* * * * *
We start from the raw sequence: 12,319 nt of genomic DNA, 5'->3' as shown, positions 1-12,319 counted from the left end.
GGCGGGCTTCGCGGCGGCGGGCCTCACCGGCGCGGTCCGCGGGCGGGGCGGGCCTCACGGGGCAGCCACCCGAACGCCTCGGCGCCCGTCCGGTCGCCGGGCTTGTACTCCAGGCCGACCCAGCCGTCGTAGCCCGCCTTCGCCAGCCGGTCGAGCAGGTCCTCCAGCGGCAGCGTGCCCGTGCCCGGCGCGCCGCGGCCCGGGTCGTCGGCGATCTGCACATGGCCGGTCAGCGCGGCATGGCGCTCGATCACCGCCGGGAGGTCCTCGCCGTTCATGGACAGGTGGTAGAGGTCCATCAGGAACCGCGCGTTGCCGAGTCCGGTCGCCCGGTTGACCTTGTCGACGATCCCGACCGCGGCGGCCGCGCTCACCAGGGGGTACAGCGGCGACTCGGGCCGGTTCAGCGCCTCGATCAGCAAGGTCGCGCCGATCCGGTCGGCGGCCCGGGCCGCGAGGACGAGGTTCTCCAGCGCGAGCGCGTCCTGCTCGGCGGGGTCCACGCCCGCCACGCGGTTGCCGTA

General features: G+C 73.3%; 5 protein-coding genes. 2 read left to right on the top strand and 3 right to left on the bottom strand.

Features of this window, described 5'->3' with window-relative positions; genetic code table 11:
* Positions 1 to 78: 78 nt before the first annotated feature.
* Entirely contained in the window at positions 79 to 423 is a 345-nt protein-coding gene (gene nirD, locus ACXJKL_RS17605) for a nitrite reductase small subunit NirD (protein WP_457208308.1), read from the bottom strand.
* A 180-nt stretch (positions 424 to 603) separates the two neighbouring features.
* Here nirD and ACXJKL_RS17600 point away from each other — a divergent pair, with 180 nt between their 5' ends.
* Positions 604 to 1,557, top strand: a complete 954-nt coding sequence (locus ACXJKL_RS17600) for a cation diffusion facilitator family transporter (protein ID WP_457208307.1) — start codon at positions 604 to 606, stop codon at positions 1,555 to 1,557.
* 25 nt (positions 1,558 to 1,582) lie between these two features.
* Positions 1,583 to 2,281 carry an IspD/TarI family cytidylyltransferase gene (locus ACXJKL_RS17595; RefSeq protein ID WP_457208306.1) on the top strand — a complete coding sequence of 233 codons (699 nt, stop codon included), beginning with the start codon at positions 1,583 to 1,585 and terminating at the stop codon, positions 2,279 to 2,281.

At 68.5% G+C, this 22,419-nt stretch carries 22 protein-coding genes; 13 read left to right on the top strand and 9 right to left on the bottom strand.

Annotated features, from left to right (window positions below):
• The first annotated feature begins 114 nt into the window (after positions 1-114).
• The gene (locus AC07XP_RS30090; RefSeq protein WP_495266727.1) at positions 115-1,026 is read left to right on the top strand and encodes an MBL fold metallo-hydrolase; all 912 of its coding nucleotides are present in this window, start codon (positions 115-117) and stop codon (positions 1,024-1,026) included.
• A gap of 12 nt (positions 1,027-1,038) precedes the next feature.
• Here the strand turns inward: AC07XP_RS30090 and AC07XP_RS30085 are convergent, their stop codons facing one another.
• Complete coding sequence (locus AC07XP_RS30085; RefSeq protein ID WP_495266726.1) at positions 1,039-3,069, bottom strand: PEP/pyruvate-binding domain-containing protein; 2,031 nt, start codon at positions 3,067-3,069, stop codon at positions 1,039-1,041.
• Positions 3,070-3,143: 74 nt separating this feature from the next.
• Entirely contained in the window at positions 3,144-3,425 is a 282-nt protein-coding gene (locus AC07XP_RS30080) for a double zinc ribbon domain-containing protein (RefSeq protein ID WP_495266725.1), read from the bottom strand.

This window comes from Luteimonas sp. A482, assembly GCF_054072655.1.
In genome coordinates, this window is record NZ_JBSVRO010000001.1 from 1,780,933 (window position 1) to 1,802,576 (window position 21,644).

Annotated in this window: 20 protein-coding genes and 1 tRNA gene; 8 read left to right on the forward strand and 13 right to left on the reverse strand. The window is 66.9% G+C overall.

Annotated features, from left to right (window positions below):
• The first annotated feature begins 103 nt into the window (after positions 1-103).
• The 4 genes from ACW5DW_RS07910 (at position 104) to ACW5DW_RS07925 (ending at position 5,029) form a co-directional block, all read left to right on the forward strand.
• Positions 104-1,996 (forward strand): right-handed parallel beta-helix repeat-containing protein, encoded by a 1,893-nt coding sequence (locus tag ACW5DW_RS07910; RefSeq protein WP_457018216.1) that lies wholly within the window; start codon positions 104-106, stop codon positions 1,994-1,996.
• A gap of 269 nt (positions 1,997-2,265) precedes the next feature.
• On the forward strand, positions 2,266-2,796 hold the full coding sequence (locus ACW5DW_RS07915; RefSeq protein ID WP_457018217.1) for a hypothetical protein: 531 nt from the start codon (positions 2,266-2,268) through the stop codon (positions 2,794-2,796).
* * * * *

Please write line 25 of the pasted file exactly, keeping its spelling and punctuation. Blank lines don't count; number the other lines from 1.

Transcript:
• The first annotated feature begins 103 nt into the window (after positions 1-103).